Ed­u­cate for life, not just for a job

The Star Early Edition - - OPINION & ANALYSIS -

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CUR­RICU­LUM trans­for­ma­tion and de­coloni­sa­tion is an im­per­a­tive of our times and it will not go away. As some­one who has ded­i­cated 33 years to the study of ed­u­ca­tion, I be­lieve it is our obli­ga­tion to search for al­ter­na­tives. Al­ter­na­tives are not given, they are imag­ined, and there has never been a more op­por­tune mo­ment in our his­tory than now. It presents teach­ers and in­tel­lec­tu­als with an op­por­tu­nity to rise to the oc­ca­sion.

More than ever in South Africa, we need what the Greeks call a metanoia, a com­plete about-turn or change of heart, lit­er­ally a spir­i­tual con­ver­sion, a new way of see­ing and per­ceiv­ing. We need new frame­works of think­ing to de­scribe the world we live in as the old ones have be­come mori­bund.

To un­der­stand this let’s re­flect on the first at­tempt at cur­ricu­lum re­form, in­tro­duced in 1998 in the form of Cur­ricu­lum 2005 (C2005). It was the first ma­jor cur­ricu­lum state­ment of the demo­cratic dis­pen­sa­tion, and its con­struc­tivist ap­proach broke from the apartheid sys­tem, based on rote learn­ing and mem­o­ri­sa­tion. It was not suc­cess­ful for a va­ri­ety of rea­sons but it was a bold at­tempt that pre­ceded any ef­fort in higher ed­u­ca­tion.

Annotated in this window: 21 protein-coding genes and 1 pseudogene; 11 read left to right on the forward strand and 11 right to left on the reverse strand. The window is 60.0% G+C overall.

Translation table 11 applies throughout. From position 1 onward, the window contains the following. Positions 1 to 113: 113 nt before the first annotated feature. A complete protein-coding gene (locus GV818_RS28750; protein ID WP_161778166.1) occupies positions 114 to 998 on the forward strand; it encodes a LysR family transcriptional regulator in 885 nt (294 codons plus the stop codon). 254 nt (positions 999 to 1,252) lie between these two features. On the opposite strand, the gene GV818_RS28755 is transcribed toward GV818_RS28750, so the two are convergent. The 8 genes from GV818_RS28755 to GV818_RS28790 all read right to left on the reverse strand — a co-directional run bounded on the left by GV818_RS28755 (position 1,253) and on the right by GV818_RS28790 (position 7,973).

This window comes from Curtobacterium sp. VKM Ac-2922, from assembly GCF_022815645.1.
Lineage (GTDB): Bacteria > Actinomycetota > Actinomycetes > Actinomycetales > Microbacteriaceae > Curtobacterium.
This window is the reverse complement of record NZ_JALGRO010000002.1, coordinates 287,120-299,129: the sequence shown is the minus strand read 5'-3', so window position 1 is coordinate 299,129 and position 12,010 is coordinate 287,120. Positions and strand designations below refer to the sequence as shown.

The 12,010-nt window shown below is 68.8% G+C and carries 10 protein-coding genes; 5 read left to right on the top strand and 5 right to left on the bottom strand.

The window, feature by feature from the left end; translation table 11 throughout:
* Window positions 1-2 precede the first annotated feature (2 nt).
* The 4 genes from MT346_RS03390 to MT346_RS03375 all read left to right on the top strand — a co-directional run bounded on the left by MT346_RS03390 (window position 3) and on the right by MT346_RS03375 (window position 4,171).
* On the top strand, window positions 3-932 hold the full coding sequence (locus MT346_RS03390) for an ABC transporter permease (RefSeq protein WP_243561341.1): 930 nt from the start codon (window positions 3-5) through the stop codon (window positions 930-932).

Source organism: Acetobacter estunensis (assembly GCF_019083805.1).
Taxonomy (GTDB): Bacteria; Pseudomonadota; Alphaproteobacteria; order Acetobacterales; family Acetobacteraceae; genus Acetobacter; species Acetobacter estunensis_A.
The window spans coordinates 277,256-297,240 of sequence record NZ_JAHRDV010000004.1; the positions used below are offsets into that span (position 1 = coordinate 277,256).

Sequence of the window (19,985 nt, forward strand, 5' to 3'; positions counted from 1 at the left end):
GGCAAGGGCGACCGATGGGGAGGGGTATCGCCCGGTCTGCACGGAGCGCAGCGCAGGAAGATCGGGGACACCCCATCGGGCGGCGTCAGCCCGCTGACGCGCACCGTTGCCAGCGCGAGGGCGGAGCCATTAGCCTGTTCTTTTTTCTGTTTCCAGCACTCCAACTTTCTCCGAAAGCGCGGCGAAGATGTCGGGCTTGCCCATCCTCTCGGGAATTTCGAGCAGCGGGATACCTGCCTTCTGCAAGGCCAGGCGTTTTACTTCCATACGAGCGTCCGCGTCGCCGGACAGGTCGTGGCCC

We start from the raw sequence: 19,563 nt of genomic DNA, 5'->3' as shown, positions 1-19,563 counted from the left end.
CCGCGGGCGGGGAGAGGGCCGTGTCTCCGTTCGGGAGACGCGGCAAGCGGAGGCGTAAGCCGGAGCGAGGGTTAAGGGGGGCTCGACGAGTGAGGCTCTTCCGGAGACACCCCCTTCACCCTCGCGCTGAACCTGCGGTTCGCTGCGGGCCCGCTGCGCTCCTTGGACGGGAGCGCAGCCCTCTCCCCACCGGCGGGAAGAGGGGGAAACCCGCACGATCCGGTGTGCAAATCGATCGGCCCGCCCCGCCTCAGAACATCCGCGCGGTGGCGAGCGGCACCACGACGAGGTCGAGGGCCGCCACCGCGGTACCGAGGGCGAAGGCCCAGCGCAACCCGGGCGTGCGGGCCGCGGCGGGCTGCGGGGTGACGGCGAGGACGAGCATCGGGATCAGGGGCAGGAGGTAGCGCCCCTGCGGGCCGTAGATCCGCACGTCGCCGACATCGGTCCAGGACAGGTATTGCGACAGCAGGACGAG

Nine­teen years later, in ad­dress­ing the cur­rent call for cur­ricu­lum re­form, we need to un­der­stand what went wrong with C2005. One of the rea­sons was a lack of align­ment be­tween the school cur­ricu­lum and teacher ed­u­ca­tion in uni­ver­si­ties and col­leges. An­other was a lack of ca­pac­ity and sup­port for teach­ers whose opin­ions and feel­ings about the cur­ricu­lum were not taken into con­sid­er­a­tion. It left many teach­ers feel­ing hope­less or in­ad­e­quate, with a re­duced sense of ef­fi­ciency and abil­ity to pro­vide qual­ity ed­u­ca­tion for their stu­dents.